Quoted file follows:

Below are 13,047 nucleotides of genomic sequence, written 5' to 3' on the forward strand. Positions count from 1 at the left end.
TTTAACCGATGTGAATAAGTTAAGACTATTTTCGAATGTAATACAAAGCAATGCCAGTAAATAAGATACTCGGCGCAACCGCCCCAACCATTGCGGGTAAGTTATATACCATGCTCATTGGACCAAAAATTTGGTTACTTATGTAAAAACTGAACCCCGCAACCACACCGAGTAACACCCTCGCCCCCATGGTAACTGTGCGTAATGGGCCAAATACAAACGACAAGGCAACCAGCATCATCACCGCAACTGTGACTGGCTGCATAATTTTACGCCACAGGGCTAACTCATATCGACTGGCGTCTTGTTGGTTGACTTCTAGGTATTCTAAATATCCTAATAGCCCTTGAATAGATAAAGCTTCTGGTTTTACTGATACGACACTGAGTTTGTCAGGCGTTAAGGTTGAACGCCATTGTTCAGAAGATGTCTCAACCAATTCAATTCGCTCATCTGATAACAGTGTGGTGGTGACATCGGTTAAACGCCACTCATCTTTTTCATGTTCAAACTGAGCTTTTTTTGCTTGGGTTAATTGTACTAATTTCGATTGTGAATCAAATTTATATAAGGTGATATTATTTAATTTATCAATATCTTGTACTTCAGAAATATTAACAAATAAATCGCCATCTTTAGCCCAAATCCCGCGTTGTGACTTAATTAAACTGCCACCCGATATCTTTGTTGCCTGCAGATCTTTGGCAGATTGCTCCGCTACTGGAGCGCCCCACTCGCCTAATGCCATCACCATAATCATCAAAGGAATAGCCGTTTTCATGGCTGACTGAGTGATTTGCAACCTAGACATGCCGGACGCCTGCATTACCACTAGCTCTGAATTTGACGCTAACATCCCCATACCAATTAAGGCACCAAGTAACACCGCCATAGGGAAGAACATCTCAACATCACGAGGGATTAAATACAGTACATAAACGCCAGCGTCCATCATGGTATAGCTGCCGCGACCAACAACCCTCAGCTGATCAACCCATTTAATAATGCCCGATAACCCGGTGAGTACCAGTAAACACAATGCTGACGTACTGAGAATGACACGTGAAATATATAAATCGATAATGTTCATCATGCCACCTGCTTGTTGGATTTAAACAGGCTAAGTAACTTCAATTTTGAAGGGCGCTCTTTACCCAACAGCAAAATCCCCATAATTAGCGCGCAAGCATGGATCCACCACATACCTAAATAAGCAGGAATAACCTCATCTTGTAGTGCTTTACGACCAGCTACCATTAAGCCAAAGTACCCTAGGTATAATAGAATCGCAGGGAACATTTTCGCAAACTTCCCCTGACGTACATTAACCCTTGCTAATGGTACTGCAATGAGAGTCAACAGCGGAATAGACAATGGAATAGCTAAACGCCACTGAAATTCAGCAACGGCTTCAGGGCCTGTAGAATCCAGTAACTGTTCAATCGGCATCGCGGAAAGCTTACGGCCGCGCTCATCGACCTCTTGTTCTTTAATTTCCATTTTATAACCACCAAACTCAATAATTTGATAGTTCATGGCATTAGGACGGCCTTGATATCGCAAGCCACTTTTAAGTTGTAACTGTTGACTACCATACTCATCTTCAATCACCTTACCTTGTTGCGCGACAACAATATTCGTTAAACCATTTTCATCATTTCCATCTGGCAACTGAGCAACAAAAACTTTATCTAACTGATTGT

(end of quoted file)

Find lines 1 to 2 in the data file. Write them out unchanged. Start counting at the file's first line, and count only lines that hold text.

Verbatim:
Below are 13,047 nucleotides of genomic sequence, written 5' to 3' on the forward strand. Positions count from 1 at the left end.
TTTAACCGATGTGAATAAGTTAAGACTATTTTCGAATGTAATACAAAGCAATGCCAGTAAATAAGATACTCGGCGCAACCGCCCCAACCATTGCGGGTAAGTTATATACCATGCTCATTGGACCAAAAATTTGGTTACTTATGTAAAAACTGAACCCCGCAACCACACCGAGTAACACCCTCGCCCCCATGGTAACTGTGCGTAATGGGCCAAATACAAACGACAAGGCAACCAGCATCATCACCGCAACTGTGACTGGCTGCATAATTTTACGCCACAGGGCTAACTCATATCGACTGGCGTCTTGTTGGTTGACTTCTAGGTATTCTAAATATCCTAATAGCCCTTGAATAGATAAAGCTTCTGGTTTTACTGATACGACACTGAGTTTGTCAGGCGTTAAGGTTGAACGCCATTGTTCAGAAGATGTCTCAACCAATTCAATTCGCTCATCTGATAACAGTGTGGTGGTGACATCGGTTAAACGCCACTCATCTTTTTCATGTTCAAACTGAGCTTTTTTTGCTTGGGTTAATTGTACTAATTTCGATTGTGAATCAAATTTATATAAGGTGATATTATTTAATTTATCAATATCTTGTACTTCAGAAATATTAACAAATAAATCGCCATCTTTAGCCCAAATCCCGCGTTGTGACTTAATTAAACTGCCACCCGATATCTTTGTTGCCTGCAGATCTTTGGCAGATTGCTCCGCTACTGGAGCGCCCCACTCGCCTAATGCCATCACCATAATCATCAAAGGAATAGCCGTTTTCATGGCTGACTGAGTGATTTGCAACCTAGACATGCCGGACGCCTGCATTACCACTAGCTCTGAATTTGACGCTAACATCCCCATACCAATTAAGGCACCAAGTAACACCGCCATAGGGAAGAACATCTCAACATCACGAGGGATTAAATACAGTACATAAACGCCAGCGTCCATCATGGTATAGCTGCCGCGACCAACAACCCTCAGCTGATCAACCCATTTAATAATGCCCGATAACCCGGTGAGTACCAGTAAACACAATGCTGACGTACTGAGAATGACACGTGAAATATATAAATCGATAATGTTCATCATGCCACCTGCTTGTTGGATTTAAACAGGCTAAGTAACTTCAATTTTGAAGGGCGCTCTTTACCCAACAGCAAAATCCCCATAATTAGCGCGCAAGCATGGATCCACCACATACCTAAATAAGCAGGAATAACCTCATCTTGTAGTGCTTTACGACCAGCTACCATTAAGCCAAAGTACCCTAGGTATAATAGAATCGCAGGGAACATTTTCGCAAACTTCCCCTGACGTACATTAACCCTTGCTAATGGTACTGCAATGAGAGTCAACAGCGGAATAGACAATGGAATAGCTAAACGCCACTGAAATTCAGCAACGGCTTCAGGGCCTGTAGAATCCAGTAACTGTTCAATCGGCATCGCGGAAAGCTTACGGCCGCGCTCATCGACCTCTTGTTCTTTAATTTCCATTTTATAACCACCAAACTCAATAATTTGATAGTTCATGGCATTAGGACGGCCTTGATATCGCAAGCCACTTTTAAGTTGTAACTGTTGACTACCATACTCATCTTCAATCACCTTACCTTGTTGCGCGACAACAATATTCGTTAAACCATTTTCATCATTTCCATCTGGCAACTGAGCAACAAAAACTTTATCTAACTGATTGT